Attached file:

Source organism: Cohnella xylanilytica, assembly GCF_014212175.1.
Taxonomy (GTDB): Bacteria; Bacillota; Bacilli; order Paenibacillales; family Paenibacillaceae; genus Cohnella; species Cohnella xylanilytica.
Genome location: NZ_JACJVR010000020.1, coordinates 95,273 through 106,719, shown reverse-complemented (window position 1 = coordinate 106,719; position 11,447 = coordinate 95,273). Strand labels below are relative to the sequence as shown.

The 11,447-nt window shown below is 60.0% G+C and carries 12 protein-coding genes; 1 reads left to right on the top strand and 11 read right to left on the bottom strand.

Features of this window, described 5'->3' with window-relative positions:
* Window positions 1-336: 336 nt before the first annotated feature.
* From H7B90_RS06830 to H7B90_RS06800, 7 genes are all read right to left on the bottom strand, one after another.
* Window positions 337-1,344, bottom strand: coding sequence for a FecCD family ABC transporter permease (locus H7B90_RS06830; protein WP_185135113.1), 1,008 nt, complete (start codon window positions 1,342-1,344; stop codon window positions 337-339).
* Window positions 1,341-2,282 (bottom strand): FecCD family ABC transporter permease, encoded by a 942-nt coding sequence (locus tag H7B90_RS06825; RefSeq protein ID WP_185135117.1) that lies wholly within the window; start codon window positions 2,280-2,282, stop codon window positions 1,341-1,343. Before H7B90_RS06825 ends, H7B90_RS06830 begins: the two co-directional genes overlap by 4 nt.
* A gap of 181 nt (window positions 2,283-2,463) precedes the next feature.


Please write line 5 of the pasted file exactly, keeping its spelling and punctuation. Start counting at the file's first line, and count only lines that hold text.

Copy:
Features of this window, described 5'->3' with window-relative positions: